This article resonates with the way my trading style has evolved over the years. I started as a ďbuy and hold investorĒ in stocks, then swing trader trying to catch an intermediate trend. Around 2010 I switched to intraday futures trading. Again, I first focused on riding the intraday trend, and the gradually moved to what I call semi-scalping right now.
The problem with attempting to catch the big move, in my mind, is 1) big trend days do not happen very often and 2) when they do happen, itís hard to trade. In fact, many of my largest losing days are those super trend days. If I did catch the train, I constantly worry the trend is going to reverse, and exit prematurely (of course this is all after-the-fact). If I missed the beginning of the trend, I feel nervous about jumping in at the turning point of the trend. Too often I ended up betting against the trend, and suffered badly to my account.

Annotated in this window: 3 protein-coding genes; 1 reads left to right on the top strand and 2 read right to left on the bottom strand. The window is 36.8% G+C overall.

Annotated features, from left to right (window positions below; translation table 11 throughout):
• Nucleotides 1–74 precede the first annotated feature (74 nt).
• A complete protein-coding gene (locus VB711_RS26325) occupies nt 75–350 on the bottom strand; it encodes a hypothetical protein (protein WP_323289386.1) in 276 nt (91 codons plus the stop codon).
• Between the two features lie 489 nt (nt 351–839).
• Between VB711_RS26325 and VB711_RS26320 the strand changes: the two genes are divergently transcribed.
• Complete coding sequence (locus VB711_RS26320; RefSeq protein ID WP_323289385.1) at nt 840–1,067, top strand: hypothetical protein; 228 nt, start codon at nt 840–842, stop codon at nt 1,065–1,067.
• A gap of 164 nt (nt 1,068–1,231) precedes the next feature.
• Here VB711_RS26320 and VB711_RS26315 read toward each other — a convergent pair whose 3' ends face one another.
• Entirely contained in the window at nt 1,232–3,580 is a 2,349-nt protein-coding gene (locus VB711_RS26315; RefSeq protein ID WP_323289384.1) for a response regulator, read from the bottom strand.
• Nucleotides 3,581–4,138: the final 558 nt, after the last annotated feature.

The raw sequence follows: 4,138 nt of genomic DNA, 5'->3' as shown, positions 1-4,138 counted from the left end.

Not long ago, I tried to resolve this problem by trading 2 targets. Once the first small target is hit, I would just let the second one run. Unfortunately it did not perform well enough as I was hoping. Of course thereíre some reality issues such as runners do not happen that often; second lot may come back and eat into your profit; not every platform support this functionality; etc. But the main issue with this strategy I would say is the mental drain it put on my mind when Iím day trading and would like limit my risk exposure.
So why is trend following so hard? One might say we never know how strong is the trend, how long itís going to last. But one could ask the same questions back when trend following was still profitable in the past. The author of this article came up with a theory in another article Naive Markets, Hostile Markets, and Random (Efficient) Markets | Off-Road Finance . Iím not sure if itís his original work, but he offers a valuable insight: the profitability of trend following kills itself, as the market has developed some sort of immunization against it. Or the market has lost its naÔvetť as he calls it.
One last word, though I no longer consider myself a trend follower, I do believe trading with the trend is best for most traders. Counter trend trading is only suitable for those who have truly mastered it.